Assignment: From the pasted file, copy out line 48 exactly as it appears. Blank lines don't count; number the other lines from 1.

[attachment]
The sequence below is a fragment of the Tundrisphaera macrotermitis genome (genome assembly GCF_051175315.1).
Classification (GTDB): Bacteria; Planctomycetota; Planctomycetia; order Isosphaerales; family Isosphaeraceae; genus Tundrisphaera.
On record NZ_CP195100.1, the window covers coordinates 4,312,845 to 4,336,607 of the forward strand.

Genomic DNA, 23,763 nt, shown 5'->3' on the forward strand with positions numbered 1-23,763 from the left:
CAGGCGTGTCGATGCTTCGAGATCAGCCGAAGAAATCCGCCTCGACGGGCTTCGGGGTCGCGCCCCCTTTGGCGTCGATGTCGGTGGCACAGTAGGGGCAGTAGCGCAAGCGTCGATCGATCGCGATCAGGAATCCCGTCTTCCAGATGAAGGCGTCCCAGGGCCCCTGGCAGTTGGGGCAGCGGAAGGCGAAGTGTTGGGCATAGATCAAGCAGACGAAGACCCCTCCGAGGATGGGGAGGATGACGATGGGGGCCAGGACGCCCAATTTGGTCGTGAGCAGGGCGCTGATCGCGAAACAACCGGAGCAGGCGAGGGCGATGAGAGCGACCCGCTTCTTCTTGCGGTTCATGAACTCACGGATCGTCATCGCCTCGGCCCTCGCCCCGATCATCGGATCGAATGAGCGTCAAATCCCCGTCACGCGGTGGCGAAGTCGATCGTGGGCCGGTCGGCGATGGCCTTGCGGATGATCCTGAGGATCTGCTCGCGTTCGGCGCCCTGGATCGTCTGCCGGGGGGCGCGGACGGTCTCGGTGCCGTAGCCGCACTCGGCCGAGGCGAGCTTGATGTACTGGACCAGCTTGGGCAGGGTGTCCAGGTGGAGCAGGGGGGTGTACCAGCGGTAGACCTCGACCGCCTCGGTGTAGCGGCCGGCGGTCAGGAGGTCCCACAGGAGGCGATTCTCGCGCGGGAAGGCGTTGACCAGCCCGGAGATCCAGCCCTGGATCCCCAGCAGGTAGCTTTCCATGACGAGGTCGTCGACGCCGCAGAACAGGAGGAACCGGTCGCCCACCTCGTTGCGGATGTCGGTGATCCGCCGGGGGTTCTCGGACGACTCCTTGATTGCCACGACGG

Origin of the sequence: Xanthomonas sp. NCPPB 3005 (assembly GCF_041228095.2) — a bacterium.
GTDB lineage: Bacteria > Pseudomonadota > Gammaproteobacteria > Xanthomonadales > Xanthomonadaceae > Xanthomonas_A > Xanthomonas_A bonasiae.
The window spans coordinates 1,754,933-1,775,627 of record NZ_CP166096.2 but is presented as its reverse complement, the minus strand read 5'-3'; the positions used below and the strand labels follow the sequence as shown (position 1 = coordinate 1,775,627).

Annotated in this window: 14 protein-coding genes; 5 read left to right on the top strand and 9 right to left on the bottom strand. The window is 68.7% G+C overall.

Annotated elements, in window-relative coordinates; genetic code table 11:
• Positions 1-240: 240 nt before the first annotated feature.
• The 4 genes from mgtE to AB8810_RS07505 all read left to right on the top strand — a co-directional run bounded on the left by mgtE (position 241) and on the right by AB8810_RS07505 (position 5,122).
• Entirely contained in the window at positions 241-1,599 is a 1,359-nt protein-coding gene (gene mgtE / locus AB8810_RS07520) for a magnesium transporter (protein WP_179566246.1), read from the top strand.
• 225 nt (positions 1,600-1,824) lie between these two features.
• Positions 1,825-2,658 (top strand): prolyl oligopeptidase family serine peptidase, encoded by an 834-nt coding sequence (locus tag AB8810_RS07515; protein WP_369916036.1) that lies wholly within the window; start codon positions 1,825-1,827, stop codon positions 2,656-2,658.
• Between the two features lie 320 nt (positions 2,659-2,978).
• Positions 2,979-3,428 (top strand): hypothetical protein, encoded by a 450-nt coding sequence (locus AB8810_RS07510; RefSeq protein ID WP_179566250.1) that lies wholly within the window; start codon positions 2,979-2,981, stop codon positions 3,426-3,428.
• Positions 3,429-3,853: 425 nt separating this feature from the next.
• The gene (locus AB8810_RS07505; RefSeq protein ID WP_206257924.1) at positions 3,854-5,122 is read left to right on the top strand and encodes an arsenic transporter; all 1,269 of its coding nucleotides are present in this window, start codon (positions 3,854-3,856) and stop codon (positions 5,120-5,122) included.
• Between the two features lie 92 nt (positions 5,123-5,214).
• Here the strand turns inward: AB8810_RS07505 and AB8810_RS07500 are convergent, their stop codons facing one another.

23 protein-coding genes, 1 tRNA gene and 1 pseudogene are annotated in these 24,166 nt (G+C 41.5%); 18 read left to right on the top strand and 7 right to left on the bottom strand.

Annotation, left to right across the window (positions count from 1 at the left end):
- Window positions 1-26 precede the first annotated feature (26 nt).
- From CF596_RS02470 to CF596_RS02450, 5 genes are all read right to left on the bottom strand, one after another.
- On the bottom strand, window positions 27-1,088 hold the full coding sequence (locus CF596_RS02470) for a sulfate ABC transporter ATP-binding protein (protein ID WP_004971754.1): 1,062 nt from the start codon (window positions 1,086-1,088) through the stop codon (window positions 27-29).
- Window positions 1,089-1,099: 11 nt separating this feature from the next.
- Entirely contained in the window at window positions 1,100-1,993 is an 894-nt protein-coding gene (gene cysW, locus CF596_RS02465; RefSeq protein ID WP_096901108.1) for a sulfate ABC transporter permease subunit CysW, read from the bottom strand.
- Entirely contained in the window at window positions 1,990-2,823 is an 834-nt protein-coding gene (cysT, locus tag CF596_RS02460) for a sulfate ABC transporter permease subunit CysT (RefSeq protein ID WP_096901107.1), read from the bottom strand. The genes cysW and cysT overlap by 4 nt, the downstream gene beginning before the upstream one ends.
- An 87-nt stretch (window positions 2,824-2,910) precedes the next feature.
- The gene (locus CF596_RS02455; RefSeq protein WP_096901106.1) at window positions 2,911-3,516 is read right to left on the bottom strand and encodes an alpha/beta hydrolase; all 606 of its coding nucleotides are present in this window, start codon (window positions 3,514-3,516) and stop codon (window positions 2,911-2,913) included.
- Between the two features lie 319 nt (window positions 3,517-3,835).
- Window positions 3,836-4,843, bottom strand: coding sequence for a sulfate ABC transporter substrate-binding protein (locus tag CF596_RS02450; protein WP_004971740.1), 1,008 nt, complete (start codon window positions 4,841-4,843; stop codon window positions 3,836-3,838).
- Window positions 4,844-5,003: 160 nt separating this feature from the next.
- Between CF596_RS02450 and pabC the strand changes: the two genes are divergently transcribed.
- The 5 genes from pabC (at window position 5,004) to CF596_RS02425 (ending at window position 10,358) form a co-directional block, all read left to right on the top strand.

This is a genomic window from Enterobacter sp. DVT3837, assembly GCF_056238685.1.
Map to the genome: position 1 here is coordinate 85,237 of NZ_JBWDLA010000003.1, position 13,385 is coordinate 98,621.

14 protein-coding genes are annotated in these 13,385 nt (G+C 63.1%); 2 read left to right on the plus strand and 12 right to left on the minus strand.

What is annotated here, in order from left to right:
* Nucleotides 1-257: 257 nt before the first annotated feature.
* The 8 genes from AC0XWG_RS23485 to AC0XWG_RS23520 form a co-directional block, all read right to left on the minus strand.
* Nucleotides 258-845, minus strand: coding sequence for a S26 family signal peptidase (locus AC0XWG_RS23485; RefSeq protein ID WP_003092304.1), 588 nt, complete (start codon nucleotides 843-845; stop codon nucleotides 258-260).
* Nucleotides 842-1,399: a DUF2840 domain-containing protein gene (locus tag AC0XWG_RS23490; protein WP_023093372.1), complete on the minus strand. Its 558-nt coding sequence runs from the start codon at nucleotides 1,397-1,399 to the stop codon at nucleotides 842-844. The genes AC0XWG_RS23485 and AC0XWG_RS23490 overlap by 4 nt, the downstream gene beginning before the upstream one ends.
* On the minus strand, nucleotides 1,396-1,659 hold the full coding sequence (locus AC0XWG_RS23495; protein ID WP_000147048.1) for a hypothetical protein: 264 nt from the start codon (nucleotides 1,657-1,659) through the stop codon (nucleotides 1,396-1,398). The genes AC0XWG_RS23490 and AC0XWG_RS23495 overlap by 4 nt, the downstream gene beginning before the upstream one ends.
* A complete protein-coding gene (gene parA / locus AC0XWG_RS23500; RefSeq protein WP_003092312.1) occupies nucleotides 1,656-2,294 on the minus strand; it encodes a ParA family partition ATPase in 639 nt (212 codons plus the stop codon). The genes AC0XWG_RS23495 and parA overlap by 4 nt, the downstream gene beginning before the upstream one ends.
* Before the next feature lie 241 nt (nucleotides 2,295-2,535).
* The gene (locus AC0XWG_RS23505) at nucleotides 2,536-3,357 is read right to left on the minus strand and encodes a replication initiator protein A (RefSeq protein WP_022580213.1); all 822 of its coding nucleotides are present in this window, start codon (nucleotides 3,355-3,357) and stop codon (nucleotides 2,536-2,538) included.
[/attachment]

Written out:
* The gene (locus AC0XWG_RS23505) at nucleotides 2,536-3,357 is read right to left on the minus strand and encodes a replication initiator protein A (RefSeq protein WP_022580213.1); all 822 of its coding nucleotides are present in this window, start codon (nucleotides 3,355-3,357) and stop codon (nucleotides 2,536-2,538) included.